Constructing a DFA with $\Sigma=\{0,1\}$ that accepts $L= (0\vert10)^*$

I am trying to construct a DFA with $$\Sigma = \{0,1\}$$ that accepts $$L = (0\mid10)^*$$, below is my attempt, but I'm a bit stuck.

The quiz marked it wrong since there's no transition from $$q_1$$ under $$1$$, but if I add a loop on $$q_1$$ for $$1$$ onto itself then I'm not actually accepting $$10$$, it would be $$110$$?

• One common technique for dealing with substrings that guarantees rejection is introducing a non-accepting state that the DFA enters and never leaves. See this. Apart from what you have noted, there are other problems with your solution. Your DFA does not accept empty string, which the given language admits. Also, your transition from q2 to q0 will allow the string 10110 to be accepted. Mar 20, 2022 at 9:51

I don't know how your teachers introduced you to the construction of deterministic finite automata. The brief introduction is that we have a way of converting regular expressions into ε-NFA, then into NFA and, finally, DFA, as shown here, (adapted from Hopcroft and Ullman's 1979 Introduction to automata theory, languages and computation):

In your case, you have a language described by a regex: $$L = (0 | 10)^*$$ To be as pedantic as possible, you may use the McNaughton–Yamada–Thompson algorithm to build an ε-NFA, then use the ε-closure method to build an NFA and the powerset construction to conclude with a DFA.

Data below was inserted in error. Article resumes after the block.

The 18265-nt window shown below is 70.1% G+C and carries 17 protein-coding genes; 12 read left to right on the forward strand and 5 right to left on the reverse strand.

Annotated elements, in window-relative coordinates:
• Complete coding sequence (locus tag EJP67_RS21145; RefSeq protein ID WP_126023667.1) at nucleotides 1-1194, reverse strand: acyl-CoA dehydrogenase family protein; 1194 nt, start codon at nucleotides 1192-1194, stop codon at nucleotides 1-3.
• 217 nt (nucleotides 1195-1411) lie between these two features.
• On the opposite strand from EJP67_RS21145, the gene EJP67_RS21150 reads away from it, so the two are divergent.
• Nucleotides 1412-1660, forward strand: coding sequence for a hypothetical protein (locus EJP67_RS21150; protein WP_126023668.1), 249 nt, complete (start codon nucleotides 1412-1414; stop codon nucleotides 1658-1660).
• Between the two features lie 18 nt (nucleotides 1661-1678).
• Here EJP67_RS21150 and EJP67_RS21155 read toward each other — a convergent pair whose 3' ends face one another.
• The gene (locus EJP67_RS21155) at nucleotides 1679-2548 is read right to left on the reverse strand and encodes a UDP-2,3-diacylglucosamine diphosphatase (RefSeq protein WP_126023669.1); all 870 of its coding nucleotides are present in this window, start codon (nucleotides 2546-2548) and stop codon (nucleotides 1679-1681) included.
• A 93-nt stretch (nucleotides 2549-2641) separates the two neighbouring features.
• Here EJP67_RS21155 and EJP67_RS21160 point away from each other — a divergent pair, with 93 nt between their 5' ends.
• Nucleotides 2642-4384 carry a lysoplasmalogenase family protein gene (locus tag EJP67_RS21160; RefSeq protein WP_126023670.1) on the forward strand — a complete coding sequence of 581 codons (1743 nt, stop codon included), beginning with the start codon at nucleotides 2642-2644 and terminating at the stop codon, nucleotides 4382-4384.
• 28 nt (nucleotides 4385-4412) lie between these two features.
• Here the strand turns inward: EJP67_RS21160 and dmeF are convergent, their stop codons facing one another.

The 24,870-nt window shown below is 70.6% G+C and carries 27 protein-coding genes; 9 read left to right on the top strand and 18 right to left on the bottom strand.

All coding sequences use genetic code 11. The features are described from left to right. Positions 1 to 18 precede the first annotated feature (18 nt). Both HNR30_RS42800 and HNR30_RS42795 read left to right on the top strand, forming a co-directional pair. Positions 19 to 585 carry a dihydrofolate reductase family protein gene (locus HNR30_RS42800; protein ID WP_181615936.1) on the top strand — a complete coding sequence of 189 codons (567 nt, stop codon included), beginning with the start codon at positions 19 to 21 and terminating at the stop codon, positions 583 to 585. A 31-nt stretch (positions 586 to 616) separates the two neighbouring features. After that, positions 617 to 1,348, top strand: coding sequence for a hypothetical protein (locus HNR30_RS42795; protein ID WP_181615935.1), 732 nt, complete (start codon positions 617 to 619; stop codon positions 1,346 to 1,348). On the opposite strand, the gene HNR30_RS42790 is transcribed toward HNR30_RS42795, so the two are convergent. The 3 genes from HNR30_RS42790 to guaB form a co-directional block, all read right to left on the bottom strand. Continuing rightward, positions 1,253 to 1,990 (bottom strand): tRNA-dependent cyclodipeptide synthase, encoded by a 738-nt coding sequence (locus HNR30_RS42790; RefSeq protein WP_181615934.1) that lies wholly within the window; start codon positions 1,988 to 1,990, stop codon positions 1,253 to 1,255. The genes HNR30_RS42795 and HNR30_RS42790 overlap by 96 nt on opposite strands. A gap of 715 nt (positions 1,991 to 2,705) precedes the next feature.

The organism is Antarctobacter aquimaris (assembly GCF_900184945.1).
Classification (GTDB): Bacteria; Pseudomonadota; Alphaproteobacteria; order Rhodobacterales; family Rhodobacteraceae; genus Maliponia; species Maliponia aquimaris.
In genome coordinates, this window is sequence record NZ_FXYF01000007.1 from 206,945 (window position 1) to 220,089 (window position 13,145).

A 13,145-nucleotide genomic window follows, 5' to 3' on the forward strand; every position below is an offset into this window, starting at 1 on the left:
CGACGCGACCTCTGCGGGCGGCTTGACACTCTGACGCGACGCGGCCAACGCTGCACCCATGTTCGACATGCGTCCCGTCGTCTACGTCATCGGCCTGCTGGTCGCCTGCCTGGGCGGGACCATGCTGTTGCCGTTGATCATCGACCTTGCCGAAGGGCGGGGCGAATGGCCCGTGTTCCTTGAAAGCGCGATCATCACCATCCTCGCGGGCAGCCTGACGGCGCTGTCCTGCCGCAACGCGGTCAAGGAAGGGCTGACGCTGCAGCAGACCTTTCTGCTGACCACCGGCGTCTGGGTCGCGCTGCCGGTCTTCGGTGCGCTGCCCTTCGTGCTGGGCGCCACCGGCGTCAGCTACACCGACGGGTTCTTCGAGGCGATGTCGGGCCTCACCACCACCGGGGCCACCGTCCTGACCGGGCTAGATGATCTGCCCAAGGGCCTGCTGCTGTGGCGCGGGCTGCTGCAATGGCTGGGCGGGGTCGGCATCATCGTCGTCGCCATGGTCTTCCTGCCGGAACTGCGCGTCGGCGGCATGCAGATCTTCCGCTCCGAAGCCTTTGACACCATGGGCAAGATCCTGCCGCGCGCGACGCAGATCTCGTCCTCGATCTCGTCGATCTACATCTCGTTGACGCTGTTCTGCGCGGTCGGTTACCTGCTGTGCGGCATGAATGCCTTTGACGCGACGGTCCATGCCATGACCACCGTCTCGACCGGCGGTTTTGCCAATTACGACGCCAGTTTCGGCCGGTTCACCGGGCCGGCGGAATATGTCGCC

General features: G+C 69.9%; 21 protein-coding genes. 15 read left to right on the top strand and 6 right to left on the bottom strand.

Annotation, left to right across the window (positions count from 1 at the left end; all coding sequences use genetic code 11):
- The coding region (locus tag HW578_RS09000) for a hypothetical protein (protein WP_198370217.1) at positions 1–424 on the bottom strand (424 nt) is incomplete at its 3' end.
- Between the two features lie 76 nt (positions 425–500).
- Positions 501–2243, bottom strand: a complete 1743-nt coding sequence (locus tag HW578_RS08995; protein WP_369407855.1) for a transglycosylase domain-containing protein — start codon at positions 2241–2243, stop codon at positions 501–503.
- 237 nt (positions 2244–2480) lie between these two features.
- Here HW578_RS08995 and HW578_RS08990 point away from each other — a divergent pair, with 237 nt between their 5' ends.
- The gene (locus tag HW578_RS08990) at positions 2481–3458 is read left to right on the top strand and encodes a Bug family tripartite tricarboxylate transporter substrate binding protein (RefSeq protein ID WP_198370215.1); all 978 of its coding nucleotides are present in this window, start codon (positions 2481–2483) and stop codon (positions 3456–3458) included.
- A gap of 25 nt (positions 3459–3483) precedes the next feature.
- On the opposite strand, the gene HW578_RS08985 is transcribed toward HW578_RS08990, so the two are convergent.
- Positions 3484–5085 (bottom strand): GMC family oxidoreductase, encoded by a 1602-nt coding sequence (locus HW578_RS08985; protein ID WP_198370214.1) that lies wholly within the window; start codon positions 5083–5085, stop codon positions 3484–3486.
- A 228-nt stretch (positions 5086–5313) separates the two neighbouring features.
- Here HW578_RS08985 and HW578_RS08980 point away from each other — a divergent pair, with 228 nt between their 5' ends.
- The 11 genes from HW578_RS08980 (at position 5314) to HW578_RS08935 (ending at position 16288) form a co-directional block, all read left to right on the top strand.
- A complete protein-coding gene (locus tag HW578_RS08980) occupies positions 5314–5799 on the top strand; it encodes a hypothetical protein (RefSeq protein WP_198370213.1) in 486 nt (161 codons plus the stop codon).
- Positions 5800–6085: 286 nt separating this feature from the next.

In this case, the regex is fairly simple and we can proceed by intuition. We want our automaton to accept the empty string ε, and we already know that our initial state will also be one of the final states:

Then, we know we may read a $$0$$ or a $$1$$, therefore we want two transitions out of the initial state for these two symbols:

of these two new states, we can read $$0$$ and accept the string, therefore $$q_1$$ is final as well. When we read a $$1$$ we must read a $$0$$ after it, so we need to add a transition from $$q_2$$ to $$q_1$$:

Now, we considered what we can do when reading a symbol from the starting state $$q_0$$. If we read a $$1$$ from state $$q_1$$ we need it to be followed by a $$0$$ to be in a valid state, which is the same situation as state $$q_2$$; if we read a $$0$$ in state $$q_1$$ we can stay in the same state:

As @Nathaniel pointed out, technically there should be a sink state when reading a $$1$$ from state $$q_2$$, which is something we won't accept. In my experience, this state is often left implicit and not drawn; however, to be precise, we can insert it:

Note that this DFA is not minimal. You can minimize it using one of Hopcroft's, Moore's or Brzozowski's algorithms.

The language of this automaton is $$\mathcal{L}(((0|10)(0|1))^*(0|10))$$. It accepts $$0110$$ which is not in the language $$\mathcal{L}((0|10)^*)$$.

There is a complete DFA with 3 states recognizing $$\mathcal{L}((0|10)^*)$$, but you'd need to note the following:

• the start state must be a final state because $$\varepsilon \in \mathcal{L}((0|10)^*)$$ ;
• you need a non-final sink state that you reach after reading $$11$$.

I will add more details if necessary.